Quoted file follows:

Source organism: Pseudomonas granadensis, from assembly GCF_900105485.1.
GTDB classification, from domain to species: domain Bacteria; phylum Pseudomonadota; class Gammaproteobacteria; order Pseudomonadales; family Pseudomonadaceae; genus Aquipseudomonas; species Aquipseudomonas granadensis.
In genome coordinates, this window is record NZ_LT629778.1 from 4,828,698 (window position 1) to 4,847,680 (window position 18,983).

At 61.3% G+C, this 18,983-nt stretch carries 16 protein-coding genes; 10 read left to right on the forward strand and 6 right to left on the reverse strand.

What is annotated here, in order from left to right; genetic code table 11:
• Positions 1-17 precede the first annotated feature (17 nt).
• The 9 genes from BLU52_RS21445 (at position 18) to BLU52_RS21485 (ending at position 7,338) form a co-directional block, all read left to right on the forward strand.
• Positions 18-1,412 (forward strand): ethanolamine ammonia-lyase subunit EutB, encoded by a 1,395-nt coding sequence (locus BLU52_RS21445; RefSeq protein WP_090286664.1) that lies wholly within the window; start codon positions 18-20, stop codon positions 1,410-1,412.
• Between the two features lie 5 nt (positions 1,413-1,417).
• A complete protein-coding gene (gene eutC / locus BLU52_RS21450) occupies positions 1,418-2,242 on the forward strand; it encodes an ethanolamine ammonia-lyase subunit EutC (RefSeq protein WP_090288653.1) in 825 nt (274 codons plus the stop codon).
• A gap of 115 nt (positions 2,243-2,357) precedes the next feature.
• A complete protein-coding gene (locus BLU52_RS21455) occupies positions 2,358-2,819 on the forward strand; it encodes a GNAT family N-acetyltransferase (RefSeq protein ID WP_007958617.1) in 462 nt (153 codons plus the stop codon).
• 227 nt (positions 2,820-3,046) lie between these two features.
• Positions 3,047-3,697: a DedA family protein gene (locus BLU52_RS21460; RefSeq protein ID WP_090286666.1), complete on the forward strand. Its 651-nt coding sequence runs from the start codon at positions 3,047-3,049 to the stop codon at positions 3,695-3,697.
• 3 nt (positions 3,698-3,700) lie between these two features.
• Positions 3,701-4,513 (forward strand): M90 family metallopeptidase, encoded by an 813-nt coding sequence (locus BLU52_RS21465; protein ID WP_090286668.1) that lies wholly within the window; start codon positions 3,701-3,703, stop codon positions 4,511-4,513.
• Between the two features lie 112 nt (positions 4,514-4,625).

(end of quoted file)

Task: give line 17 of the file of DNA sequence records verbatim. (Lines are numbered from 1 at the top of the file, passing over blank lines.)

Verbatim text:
• Between the two features lie 112 nt (positions 4,514-4,625).